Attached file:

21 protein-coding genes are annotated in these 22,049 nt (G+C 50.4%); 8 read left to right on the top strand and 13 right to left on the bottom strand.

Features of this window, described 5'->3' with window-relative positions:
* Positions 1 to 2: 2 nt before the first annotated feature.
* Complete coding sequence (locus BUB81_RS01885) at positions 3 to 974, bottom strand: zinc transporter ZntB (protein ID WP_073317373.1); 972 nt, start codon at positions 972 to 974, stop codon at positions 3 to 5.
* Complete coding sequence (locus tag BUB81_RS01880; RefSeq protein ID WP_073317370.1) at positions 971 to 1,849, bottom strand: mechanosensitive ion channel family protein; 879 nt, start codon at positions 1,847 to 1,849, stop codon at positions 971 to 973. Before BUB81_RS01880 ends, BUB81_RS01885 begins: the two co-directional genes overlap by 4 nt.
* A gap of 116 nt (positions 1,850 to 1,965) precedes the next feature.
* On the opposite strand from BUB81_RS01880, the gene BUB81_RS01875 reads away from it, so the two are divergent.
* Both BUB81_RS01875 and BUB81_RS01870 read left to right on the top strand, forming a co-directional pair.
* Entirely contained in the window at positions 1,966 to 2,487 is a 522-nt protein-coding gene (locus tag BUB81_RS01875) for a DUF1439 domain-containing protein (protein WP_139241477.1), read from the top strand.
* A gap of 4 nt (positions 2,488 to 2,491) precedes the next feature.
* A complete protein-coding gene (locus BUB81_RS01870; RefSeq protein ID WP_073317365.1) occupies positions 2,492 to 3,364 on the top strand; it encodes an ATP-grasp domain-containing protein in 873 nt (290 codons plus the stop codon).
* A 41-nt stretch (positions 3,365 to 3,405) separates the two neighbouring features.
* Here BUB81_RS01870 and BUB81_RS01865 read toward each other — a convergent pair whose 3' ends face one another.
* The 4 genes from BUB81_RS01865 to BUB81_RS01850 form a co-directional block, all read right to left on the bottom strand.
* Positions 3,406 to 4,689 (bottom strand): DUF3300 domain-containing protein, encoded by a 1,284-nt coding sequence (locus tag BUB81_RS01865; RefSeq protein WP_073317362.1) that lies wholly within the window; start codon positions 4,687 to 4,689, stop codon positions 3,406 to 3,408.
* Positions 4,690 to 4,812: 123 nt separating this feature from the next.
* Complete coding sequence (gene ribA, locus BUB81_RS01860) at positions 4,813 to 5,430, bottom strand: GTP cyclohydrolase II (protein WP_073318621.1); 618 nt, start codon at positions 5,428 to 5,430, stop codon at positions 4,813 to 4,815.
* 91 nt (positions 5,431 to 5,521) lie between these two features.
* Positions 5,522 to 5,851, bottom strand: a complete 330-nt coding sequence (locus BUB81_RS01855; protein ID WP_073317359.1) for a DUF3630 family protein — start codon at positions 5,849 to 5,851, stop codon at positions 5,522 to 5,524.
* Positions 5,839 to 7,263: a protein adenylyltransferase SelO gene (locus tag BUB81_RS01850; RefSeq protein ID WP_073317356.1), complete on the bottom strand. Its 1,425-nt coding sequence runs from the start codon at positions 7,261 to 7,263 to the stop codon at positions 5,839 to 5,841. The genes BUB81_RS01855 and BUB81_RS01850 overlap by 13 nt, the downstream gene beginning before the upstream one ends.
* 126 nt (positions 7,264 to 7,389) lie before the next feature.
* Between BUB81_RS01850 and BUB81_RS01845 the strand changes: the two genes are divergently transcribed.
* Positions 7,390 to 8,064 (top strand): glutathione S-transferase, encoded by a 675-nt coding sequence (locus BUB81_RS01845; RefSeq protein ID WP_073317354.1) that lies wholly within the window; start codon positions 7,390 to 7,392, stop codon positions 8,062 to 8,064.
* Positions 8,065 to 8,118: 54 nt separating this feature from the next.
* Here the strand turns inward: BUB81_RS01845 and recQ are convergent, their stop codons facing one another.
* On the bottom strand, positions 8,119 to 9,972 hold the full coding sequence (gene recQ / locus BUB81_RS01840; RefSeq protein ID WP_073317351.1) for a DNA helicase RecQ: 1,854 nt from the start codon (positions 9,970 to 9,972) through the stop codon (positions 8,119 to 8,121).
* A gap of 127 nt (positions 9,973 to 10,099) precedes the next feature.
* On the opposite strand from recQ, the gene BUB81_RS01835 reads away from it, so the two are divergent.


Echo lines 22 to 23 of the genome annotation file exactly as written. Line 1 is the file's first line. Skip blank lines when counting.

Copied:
* Between BUB81_RS01850 and BUB81_RS01845 the strand changes: the two genes are divergently transcribed.
* Positions 7,390 to 8,064 (top strand): glutathione S-transferase, encoded by a 675-nt coding sequence (locus BUB81_RS01845; RefSeq protein ID WP_073317354.1) that lies wholly within the window; start codon positions 7,390 to 7,392, stop codon positions 8,062 to 8,064.